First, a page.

Top Tips for Choosing The Right Trees For Your Garden – Part Two

Following on from our first blog “Top Tips for Choosing the Right Trees for your Garden – Part One”, we wanted to share a few ideas about the forms and shapes of trees and how to use them in your garden.

Left: Multi-stem Amelanchier lamarckii in South Kensington Garden designed by Luciano Giubbilei, built by Landform. | Right: Roof-top trees in Sopwell House Hotel Gardens designed by Ann-Marie Powell, built by Landform.

Many of the tree species we use in our garden designs can be sold in different forms. If left unpruned all trees will grow to take their natural shape, but by pruning young trees over a number of years they can take on beautiful shapes which help to create different moods and effects in the garden.

The main forms are standard, feathered, multi-stem or topiary form i.e. pleached, roof-top, or box head.  Some trees can also be sold as cordons or espaliers which are developed to be trained against walls or to grow in lines, which is a very good way to cultivate fruit trees in small spaces.

1. Standard Trees

A standard tree is usually one that has a substantially clear stem, without any side branches, and it can have either a central leader branch or a branched head in the crown of the tree.

These trees can be planted individually within a border as focal points or used to create a dramatic, formal effect if planted as an avenue alongside a garden path i.e. Pyrus calleryana ‘Chanticleer’ with its naturally teardrop shaped canopies looks impressive when planted in this way.

From Left to right: Olive trees in Surrey Garden designed by Amanda Patton, built by Landform; Pyrus calleryana ‘Chanticleer’ in Berkshire Garden designed by Catherine MacDonald, built by Landform; Malus domestica variety in RHS Chelsea 2013 Homebase Show Garden designed by Adam Frost, built by Landform.

2. Multi-stem Trees

A multi-stem tree has at least two main stems growing from the root system at ground level. In this way the canopy of the tree is often broader and more-rounded, not unlike a shrub.

Multi-stem forms can be further pruned to create striking umbrella shaped canopies held above clear stems. This elegant shape can create a beautiful sculptural effect either on its own or as a sequence of trees. When underplanted with perennials and bulbs, they can create a soft, romantic effect. A perfect example of a species grown in this form, with year-round interest, and suitable for small or larger gardens, is Amelanchier lamarckii.

From left to right: Amelanichier lamarckii trees in Kensington Garden designed by Luciano Giubbilei, built by Landform; Betula utilis jacquemontii trees in Wimbledon Garden designed by Catherine MacDonald, built by Landform; Betula species in Old Brompton Garden designed by Darryl Osada, built by Landform.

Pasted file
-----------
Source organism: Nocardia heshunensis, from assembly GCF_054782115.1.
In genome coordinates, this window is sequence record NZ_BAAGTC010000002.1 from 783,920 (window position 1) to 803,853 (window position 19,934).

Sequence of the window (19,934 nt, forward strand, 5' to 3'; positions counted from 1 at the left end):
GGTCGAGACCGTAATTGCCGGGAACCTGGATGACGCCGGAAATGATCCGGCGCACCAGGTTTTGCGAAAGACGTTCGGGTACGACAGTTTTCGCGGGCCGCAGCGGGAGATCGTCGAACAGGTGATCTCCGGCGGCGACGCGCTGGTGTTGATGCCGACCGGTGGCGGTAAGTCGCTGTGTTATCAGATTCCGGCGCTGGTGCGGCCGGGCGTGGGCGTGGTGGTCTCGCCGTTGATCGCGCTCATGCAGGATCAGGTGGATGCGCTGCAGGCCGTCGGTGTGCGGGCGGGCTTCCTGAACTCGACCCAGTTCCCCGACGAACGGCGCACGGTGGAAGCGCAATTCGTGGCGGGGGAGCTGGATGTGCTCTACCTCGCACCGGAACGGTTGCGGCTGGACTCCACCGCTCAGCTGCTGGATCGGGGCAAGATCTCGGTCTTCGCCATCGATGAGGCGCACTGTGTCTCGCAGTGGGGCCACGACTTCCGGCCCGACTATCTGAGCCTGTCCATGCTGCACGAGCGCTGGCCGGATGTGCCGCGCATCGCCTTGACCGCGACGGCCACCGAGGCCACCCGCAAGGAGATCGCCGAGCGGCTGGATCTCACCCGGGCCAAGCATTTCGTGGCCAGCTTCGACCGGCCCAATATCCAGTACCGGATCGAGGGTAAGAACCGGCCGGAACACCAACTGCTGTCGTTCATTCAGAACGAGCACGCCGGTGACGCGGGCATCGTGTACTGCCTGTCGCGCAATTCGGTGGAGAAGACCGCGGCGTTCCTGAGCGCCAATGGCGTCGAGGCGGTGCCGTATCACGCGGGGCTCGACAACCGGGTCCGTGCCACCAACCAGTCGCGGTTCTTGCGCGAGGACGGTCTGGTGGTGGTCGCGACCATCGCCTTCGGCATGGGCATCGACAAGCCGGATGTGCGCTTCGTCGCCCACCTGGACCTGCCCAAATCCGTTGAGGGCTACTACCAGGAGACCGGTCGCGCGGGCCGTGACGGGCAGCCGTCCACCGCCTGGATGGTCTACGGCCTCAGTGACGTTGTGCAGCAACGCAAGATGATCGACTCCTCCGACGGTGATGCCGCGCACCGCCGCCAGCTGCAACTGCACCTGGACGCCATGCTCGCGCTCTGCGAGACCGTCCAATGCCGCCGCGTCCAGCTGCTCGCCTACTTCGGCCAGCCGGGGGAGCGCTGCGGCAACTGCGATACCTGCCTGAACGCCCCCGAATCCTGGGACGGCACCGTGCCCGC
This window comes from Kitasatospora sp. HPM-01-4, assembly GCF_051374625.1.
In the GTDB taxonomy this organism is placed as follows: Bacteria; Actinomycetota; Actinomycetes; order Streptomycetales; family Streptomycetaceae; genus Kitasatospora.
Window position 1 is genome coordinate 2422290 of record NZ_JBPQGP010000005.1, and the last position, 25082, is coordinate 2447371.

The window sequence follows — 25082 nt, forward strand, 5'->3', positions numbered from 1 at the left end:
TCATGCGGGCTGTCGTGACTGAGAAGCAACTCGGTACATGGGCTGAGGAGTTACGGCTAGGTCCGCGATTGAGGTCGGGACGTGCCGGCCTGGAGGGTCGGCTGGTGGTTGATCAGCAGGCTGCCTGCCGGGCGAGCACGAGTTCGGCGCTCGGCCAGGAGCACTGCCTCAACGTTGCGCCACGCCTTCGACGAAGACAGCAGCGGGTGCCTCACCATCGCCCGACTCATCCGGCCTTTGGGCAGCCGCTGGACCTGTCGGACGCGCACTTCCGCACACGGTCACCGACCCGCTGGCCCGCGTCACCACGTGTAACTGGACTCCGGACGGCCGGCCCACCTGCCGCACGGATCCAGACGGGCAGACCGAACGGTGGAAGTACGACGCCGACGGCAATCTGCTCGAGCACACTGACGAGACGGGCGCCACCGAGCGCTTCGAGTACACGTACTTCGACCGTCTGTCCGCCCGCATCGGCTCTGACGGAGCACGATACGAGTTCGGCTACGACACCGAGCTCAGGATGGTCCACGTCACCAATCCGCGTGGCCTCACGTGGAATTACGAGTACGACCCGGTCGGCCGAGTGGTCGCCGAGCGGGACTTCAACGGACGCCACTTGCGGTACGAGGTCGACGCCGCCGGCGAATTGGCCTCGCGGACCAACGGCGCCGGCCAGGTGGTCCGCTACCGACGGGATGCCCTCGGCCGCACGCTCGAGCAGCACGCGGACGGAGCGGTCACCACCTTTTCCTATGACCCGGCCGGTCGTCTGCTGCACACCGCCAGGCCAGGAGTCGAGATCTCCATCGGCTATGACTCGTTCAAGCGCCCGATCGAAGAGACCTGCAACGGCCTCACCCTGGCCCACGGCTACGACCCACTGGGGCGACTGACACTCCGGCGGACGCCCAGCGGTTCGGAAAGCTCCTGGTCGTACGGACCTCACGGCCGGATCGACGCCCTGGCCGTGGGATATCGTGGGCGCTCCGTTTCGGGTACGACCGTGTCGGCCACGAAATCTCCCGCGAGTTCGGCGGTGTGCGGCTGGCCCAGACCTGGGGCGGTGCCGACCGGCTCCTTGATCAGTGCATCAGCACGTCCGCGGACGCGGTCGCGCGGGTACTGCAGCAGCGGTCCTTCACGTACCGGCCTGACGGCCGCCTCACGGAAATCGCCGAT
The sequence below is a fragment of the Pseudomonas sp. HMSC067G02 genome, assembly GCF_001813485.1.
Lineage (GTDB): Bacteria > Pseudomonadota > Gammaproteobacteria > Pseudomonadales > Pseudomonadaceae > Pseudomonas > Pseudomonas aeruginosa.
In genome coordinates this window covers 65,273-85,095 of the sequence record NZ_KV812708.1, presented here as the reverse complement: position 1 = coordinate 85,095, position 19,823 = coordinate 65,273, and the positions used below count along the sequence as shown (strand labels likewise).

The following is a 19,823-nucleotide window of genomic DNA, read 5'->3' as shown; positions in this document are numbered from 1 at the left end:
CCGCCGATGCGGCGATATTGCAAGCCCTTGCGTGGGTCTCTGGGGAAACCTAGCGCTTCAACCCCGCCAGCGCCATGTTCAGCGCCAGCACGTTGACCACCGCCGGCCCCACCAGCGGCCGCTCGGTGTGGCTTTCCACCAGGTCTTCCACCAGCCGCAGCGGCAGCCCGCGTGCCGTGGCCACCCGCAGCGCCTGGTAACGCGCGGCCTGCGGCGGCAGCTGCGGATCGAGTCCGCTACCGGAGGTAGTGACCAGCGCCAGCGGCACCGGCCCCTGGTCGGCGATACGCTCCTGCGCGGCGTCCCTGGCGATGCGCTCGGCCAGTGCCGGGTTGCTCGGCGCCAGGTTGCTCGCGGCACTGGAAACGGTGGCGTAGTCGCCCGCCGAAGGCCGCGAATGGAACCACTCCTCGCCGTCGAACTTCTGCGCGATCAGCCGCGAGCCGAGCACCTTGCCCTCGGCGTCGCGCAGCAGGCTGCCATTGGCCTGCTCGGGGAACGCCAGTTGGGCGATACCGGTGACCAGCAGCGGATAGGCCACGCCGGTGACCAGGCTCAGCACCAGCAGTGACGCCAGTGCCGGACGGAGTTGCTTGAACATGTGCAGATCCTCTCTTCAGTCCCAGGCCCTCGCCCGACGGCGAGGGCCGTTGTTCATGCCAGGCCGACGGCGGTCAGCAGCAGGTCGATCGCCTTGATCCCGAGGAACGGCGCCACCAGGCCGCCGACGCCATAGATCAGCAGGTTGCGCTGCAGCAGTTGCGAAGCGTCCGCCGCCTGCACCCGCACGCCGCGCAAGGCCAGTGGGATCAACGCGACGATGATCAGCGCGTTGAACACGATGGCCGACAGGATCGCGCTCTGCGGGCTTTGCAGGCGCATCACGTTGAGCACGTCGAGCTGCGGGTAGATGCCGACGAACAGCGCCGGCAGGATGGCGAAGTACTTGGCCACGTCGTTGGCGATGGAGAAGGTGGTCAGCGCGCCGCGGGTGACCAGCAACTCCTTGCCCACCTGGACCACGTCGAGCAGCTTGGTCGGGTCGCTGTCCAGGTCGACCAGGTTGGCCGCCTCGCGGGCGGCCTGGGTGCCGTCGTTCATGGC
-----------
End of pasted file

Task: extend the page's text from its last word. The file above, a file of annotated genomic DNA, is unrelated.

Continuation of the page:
3. Feathered Trees

Feathered trees usually have a central, upright leading stem with lateral growth spread evenly from ground level upwards. A good deciduous variety is Carpinus betulus ‘Fastigiata’, which is an upright form of our native Hornbeam, which looks effective planted in an avenue. Another native species with a natural feathered form is the evergreen, shade tolerant Holly, Ilex aquifolium, useful for providing year round screening.

Another impressive example of a feathered tree is Ginkgo biloba in the Courtyard Gardens, Hampstead, designed by John Davies, built by Landform.

4. Topiary Forms

a. Pleached trees have a single vertical main stem, whereby the lateral growth has been trained to a frame and clipped to create a flat square canopy. This style of trees is ideal for screening and is usually planted in a continuous run.

Carpinus betulus as shown in the following gardens built by Landform, from left to right: the Courtyard Gardens designed by John Davies; Hampstead Garden designed by Stephen Woodham; St Margarets designed by Charlotte Harris.

b. Roof-shape trees, also have a single central stem, and the upper lateral branches have been trained to give a flat or “roof-shape” head. These kinds of trees are particularly effective grown in a series and work well in formal garden schemes.

Platanus acerifolia trees as shown in the following gardens built by Landform: Left: Sopwell House Gardens designed by Ann-Marie Powell. | Right: Wentworth Garden designed by Luciano Giubbilei.

c. Box Head trees, like the pleached and roof-shape trees, have been trained with a single central stem but the lateral growth has been trained into a box shape. Again, this style of tree suits formal schemes and work well planted in symmetrical lines.

Carpinus betulus as shown in the following gardens: Left; Brompton, London designed by Luciano Giubbilei, built by Landform. | Right: RHS Chelsea Flower 2009 Laurent Perrier Show Garden designed by Luciano Giubbilei, built by Crocus.

If you enjoyed reading this, see our first blog for tips on different kinds of trees that are suitable for small gardens, where we focused on trees for seasonal interest (i.e. blossom, autumn colour) and looked at the texture and colour of bark, as well as the differences between evergreen and deciduous tree species.

We hope to bring you a further and final blog on Environment & Position, and Exposure & Aspect to complete these Top Tips soon.

Photos credits: Steven Wooster, Derek St Romaine, Sopwell House Hotel, Luciano Giubbilei, Catherine MacDonald and Melanie Reynard.


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